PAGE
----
Building Feng Shui

I’ve been thinking a lot about houses (shocker!) and a lot about how our new house will be set up. I’ve pretty much placed every piece of furniture in every room of the new house. While I wouldn’t say I am a strict feng shui follower, there are certain rules that have stuck in my mind and stayed with me throughout this process.

What is feng shui? According to the Google, feng shui, in Chinese thought, is “a system of laws considered to govern spatial arrangement and orientation in relation to the flow of energy (qi), and whose favorable or unfavorable effects are taken into account when siting and designing buildings.” I by no means consider myself an expert – the information here I gathered from various sources (listed at the end of this post). I believe myself to be a “basic” follower, and here are a couple examples of how I see feng shui working in our new home.

Creating an inviting entryway

The one piece of feng shui that I always followed from the beginning of our house search was the staircase rule: I did not want a staircase that led directly out the front door. Even if it meant a certain amount of ease on moving day, I have always been opposed to living in a house with a staircase that funnels out the front door. Luckily for me, our staircase will be in the middle of the house!

Other entryway tips: remove obstacles (such as furniture or plants) from this area, and refrain from hanging a mirror that reflects directly out the front door – this will bounce any chi that attempts to enter your home right back out the door.

Trees behind

I won’t post yet another photo of our empty lot, but just know there will be lots and lots of trees behind the house when it’s finished!

Empowering furniture positioning

This is another one that has stuck in my head: never-have-I-ever positioned a bed such that my feet are facing the door. Feng shui! Correct placement of the bed, or any piece of furniture for that matter, dictates that you are able to see the door or entrance while you are sitting or lying, but so you are not in direct alignment with an open doorway. Without being able to see who or what is coming through the entrance, you will never feel truly comfortable.

There are also a few elements of the new house that I simply can’t (or won’t) change:

Main door facing a triangular peak

Since the lot across the street from ours remains unsold, we have no idea what will eventually be built there. Well, we do know it will be a house – and since most houses in this neighborhood have peaked, triangular roofs, this is probably inevitable.

Address numbers

Numerology in feng shui is highly charged, however, seeing as we don’t even have our “official” address yet, I can’t even begin to speculate on this one. For those of you with house numbers, though, here are the very basic meanings for the 10 digits:

  • 0 – void, nothingness, potential
  • 1 – unobstructed flow of energy, new beginnings
  • 2 – balance, choice, cooperation
  • 3 – creativity, family, self-expression
  • 4 – stability, grounding, security
  • 5 – change, resourcefulness, adventure
  • 6 – calm, patience
  • 7 – contemplation, self-evaluation, solitude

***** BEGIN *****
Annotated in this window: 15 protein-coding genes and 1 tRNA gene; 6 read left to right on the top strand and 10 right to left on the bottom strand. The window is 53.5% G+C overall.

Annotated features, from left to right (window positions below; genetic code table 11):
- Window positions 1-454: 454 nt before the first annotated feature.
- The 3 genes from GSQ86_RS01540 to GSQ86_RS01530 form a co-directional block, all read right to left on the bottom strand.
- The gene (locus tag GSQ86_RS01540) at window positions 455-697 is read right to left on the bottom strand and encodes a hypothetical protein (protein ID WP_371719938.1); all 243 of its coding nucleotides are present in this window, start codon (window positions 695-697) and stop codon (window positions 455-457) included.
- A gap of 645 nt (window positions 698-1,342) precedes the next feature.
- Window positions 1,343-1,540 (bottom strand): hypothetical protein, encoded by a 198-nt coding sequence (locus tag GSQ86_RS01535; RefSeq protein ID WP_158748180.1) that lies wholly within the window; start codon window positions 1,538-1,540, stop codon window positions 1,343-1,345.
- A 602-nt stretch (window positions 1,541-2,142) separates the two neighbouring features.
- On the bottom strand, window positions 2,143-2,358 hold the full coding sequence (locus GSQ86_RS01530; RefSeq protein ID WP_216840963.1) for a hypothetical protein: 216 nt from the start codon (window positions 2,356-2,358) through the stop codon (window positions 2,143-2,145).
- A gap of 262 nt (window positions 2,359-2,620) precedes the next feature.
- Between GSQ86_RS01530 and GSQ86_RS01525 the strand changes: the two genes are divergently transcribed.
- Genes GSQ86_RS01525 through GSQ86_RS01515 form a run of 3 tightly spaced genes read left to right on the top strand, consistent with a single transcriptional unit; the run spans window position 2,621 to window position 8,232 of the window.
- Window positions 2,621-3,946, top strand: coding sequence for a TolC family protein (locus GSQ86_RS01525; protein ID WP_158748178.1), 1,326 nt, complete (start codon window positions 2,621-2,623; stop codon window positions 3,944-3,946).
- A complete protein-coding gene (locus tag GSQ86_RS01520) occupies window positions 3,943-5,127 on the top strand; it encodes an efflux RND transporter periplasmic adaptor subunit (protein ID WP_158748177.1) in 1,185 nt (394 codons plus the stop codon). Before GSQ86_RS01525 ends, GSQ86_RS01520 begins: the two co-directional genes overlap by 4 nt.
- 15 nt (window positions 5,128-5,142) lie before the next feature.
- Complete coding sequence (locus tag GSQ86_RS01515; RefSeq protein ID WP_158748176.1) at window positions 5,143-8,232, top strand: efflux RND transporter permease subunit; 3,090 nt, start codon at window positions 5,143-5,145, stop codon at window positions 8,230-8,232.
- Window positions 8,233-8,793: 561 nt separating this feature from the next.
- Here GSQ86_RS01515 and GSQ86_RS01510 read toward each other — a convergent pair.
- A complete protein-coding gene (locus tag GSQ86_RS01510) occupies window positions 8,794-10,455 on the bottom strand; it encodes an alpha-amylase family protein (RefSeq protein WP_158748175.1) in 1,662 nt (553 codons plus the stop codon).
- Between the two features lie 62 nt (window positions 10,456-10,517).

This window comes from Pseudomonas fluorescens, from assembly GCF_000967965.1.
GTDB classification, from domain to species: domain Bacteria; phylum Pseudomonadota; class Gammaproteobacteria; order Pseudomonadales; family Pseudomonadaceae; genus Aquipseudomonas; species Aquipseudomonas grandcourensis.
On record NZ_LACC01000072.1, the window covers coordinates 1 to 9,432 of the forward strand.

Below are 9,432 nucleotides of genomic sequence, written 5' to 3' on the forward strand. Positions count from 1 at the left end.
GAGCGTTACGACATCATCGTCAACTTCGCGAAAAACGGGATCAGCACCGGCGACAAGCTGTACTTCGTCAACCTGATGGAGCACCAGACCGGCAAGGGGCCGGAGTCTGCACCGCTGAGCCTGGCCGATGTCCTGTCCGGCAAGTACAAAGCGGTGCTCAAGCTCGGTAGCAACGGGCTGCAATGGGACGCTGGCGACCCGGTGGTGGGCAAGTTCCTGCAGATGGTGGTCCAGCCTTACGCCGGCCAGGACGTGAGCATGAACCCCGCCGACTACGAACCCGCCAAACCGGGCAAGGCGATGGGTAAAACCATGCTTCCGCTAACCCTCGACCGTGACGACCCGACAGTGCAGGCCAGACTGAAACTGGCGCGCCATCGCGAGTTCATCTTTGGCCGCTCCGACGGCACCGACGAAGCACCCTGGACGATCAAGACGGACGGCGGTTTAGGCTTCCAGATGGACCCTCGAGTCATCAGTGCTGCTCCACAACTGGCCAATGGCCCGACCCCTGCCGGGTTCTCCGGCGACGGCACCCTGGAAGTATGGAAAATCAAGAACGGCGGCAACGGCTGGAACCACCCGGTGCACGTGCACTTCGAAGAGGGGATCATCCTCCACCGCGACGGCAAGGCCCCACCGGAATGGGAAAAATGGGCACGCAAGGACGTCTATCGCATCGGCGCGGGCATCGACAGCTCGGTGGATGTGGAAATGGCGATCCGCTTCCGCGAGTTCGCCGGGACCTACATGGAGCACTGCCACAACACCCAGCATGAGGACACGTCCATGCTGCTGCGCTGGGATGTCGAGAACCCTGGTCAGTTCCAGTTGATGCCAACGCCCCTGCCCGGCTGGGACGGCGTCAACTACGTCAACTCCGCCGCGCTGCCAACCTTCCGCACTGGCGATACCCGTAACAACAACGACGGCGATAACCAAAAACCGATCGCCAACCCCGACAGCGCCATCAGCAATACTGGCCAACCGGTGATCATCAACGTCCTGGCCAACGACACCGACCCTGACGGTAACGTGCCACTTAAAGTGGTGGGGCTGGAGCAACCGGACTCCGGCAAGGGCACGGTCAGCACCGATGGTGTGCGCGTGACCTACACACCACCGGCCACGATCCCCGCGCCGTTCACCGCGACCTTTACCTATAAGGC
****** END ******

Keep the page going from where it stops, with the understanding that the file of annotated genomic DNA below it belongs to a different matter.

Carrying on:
• 8 – infinity, abundance, success in business
  • 9 – highest number, accomplishment, attainment.

I can at least note that our lot, number 105, could stand for new beginnings, potential, and adventure – this journey has definitely brought all of those things into our life!

The Ceiling Fan Conundrum

Mark this as one thing I won’t be changing: according to feng shui, ceiling fans, especially over frequently-used furniture like beds, desks, and couches, registers as “spinning knives overhead” – ie, bad energy. Alas, I love ceiling fans, and we have always had one over our bed. To me, there is nothing better than a cool breeze on a warm summer night! Luckily, the shape of the fan blades can do a little to curb the bad energy, so I guess we’ll just have to go with something less knife-like.

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Although these things may not bring the best energy, there is plenty that can be done to counteract them (bringing nature, like plants and water features, into the home is always good for counteracting negative energy).

Again, all of this is very, very basic feng shui. Obviously I’ve done a bit of “pick and choose” when it comes to what is important to me and what can be glossed over. In the end, we are in charge of creating good energy inside of our homes. Interpretation rarely equates to direct translation. Once you have an idea of how you’d like to bring energy into your home, run with it! For us basic followers, it can’t hurt, right?

 

 

Sources: care2, FengShui-tips, Feng Shui for Dummies, About Home

 

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3 thoughts on “Building Feng Shui

  1. The Gingerbread Dollhouse is already breaking so many of those rules… Oh, well! I’m with you on the ceiling fans, though: not having them is akin to suicide here in the south! Another one I remember is that reflective surfaces (like tvs or mirrors) in the bedroom were not good. But I wanted a cheval mirror in my bedroom for as long as i could remember and there’s no way I’m moving it out of there now that I have one 🙂

  2. I had no clue about any of this – crazy. I was so glad to read and realize our feet don’t face the door in our bedroom BUT the door is visible from almost any position (unless your back is to it/front facing the wall). For some reason, this calmed me.

    The only thing I can offer re: ceiling fans is that we got one of those tall, swiveling ones and it has been a lifesaver (especially since we don’t have air – oh, old ass Pittsburgh home <3).

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